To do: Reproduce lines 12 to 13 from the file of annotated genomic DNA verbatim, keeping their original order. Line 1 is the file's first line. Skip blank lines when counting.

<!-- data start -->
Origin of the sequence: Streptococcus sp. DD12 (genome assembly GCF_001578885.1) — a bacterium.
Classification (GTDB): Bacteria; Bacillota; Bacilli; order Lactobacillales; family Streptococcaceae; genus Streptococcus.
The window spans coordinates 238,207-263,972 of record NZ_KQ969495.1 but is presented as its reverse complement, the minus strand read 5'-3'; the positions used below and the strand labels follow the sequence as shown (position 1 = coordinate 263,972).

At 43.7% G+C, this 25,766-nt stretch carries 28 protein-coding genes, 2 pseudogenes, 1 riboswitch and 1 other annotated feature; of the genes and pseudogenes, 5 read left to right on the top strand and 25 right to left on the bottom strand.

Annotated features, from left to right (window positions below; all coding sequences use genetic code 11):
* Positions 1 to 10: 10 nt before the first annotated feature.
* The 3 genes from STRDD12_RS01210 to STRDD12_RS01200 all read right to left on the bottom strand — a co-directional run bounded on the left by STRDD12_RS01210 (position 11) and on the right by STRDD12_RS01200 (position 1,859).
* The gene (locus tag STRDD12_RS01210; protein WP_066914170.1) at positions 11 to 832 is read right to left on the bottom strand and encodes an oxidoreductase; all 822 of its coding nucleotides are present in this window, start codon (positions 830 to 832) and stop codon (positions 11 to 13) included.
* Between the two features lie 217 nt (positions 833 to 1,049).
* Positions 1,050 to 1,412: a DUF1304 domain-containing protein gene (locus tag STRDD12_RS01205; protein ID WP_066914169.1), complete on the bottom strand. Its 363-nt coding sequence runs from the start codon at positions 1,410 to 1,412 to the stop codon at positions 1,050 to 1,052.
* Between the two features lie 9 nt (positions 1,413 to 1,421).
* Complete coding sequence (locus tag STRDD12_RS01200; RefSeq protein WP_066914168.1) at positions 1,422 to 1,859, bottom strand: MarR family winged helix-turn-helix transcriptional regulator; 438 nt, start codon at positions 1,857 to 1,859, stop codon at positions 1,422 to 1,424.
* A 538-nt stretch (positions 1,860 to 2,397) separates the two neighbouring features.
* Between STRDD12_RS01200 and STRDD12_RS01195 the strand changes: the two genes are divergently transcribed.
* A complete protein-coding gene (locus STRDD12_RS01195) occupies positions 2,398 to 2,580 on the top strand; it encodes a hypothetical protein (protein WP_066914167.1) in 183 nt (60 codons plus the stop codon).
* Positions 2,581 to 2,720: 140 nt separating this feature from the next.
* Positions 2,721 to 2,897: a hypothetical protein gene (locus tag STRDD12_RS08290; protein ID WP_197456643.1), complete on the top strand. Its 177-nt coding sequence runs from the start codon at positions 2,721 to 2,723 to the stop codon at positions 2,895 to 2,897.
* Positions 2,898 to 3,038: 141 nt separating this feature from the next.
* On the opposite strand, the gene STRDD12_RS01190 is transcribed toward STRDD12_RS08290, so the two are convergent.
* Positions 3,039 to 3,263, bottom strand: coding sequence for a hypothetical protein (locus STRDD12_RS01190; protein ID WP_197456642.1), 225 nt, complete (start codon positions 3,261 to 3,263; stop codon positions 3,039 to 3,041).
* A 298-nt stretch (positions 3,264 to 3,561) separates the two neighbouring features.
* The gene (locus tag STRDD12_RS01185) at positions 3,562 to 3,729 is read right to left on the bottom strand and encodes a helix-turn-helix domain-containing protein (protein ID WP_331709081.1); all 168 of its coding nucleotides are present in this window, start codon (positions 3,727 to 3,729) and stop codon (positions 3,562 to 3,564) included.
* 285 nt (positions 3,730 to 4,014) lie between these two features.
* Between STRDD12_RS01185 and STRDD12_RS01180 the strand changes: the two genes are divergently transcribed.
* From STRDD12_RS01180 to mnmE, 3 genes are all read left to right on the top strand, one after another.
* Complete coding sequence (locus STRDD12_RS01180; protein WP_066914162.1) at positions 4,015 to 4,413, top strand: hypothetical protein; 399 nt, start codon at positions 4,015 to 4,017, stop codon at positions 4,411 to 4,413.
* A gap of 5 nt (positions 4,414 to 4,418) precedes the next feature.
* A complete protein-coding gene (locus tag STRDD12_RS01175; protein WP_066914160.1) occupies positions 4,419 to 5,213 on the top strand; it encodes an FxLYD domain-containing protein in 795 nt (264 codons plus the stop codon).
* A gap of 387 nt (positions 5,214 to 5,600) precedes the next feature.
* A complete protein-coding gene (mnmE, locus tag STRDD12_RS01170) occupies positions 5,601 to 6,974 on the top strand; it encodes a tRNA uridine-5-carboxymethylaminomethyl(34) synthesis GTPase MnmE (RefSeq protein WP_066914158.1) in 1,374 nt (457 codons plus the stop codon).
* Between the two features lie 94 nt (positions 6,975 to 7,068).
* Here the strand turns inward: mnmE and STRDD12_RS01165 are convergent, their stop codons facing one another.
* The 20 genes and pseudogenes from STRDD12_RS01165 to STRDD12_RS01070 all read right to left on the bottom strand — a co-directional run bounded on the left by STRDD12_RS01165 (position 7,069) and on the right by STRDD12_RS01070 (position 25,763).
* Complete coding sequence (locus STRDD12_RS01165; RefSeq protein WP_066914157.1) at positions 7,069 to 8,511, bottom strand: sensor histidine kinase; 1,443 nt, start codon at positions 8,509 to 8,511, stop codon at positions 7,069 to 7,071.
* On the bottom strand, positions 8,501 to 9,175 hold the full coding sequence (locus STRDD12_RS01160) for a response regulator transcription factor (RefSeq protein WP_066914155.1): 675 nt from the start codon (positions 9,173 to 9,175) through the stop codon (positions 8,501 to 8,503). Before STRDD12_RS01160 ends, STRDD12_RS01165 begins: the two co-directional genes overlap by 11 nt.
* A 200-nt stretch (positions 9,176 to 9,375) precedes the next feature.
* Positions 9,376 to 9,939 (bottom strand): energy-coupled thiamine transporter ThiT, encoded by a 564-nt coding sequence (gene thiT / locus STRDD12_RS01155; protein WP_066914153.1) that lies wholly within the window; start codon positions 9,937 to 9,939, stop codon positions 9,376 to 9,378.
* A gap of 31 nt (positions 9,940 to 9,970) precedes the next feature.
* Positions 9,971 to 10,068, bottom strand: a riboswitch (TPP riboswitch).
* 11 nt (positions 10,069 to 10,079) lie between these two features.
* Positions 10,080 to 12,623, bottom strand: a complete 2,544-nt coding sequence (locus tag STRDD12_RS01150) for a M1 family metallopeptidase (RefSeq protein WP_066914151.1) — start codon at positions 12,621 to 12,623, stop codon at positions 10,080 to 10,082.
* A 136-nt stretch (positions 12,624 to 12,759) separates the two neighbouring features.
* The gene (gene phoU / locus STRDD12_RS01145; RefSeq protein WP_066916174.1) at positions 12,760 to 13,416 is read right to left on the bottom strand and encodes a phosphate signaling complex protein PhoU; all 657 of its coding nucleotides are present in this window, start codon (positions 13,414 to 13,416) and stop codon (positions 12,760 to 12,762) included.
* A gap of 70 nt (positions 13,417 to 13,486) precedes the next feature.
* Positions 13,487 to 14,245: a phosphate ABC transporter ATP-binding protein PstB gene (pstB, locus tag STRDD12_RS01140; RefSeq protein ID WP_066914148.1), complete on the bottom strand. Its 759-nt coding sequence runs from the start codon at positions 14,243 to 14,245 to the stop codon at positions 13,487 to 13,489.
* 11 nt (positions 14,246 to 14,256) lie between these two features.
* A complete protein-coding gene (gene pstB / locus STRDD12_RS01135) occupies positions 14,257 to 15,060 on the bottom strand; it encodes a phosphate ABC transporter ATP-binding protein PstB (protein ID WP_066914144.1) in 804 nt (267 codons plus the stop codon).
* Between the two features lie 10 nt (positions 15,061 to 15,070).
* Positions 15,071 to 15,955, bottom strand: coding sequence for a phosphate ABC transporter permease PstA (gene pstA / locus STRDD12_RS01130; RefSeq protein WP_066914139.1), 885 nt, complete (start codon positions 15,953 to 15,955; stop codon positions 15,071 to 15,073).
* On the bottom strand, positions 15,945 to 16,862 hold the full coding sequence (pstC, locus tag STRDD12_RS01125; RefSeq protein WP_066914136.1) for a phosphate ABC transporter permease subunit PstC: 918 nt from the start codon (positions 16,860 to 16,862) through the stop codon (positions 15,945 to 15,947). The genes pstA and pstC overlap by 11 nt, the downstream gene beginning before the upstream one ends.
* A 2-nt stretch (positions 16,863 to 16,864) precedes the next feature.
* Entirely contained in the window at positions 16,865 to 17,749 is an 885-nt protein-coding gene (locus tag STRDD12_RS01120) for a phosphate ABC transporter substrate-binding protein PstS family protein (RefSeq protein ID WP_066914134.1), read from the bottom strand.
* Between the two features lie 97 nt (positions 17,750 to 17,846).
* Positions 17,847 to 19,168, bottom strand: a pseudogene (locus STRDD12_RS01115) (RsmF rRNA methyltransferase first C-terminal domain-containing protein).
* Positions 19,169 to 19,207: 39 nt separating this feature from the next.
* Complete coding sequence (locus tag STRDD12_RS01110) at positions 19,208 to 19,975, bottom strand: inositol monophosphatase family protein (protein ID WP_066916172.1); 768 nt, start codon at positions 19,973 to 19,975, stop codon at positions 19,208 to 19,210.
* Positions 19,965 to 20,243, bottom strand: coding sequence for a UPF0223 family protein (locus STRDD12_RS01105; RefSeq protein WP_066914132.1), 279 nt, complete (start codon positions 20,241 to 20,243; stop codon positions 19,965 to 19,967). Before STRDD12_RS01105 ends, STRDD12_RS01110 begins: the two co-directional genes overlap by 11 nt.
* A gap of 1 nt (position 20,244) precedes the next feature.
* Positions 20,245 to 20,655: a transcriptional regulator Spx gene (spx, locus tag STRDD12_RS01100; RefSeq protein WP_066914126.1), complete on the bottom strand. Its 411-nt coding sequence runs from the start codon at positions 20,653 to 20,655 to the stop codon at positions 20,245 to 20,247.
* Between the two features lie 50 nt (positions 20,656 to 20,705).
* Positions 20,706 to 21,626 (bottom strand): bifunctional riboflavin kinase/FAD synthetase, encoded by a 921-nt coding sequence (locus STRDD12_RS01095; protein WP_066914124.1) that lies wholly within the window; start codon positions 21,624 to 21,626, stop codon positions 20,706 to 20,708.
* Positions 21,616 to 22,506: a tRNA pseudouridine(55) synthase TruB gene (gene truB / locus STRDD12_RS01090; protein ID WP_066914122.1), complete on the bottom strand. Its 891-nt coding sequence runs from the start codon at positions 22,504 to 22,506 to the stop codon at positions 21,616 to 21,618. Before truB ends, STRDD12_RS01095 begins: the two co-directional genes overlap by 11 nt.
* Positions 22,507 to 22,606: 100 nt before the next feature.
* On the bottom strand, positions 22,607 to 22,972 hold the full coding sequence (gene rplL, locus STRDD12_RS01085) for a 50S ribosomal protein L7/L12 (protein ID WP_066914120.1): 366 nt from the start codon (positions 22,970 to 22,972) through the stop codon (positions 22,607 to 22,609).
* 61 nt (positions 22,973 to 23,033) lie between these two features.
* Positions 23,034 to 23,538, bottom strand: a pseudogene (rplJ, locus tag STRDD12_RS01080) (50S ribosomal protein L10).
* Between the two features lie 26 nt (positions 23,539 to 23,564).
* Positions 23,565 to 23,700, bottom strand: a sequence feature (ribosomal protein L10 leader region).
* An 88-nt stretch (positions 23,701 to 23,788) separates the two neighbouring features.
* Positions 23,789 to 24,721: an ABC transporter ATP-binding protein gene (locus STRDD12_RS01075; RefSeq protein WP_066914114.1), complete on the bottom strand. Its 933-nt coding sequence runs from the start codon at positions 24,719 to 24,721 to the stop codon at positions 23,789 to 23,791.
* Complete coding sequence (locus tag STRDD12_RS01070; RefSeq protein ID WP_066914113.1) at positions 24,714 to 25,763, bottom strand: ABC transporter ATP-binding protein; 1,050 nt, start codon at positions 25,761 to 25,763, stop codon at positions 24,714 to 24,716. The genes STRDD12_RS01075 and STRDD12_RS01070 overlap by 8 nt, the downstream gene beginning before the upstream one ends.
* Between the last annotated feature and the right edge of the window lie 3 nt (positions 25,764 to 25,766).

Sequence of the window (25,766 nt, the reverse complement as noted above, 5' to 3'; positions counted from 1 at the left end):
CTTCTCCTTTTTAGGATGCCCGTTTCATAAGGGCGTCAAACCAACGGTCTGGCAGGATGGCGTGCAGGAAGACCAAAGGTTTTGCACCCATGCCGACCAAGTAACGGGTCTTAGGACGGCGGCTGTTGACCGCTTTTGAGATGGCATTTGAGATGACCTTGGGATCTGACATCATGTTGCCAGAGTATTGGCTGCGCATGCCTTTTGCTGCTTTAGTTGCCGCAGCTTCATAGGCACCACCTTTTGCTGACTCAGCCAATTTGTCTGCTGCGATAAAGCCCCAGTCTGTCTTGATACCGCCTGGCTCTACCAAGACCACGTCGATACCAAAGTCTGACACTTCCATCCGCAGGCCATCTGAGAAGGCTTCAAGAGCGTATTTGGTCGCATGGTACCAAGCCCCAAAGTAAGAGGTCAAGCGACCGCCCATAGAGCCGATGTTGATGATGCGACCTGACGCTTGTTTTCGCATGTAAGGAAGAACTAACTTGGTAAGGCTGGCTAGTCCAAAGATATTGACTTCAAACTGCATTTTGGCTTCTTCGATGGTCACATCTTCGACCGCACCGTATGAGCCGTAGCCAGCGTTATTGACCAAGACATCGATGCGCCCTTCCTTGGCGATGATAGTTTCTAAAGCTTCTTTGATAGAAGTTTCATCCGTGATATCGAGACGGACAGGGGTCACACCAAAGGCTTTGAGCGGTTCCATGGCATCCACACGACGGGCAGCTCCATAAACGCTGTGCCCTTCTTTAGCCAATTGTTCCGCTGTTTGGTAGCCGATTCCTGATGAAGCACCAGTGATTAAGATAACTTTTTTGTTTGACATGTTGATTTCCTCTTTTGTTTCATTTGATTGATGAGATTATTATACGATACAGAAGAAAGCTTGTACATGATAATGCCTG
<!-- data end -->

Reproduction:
* Complete coding sequence (locus tag STRDD12_RS01200; RefSeq protein WP_066914168.1) at positions 1,422 to 1,859, bottom strand: MarR family winged helix-turn-helix transcriptional regulator; 438 nt, start codon at positions 1,857 to 1,859, stop codon at positions 1,422 to 1,424.
* A 538-nt stretch (positions 1,860 to 2,397) separates the two neighbouring features.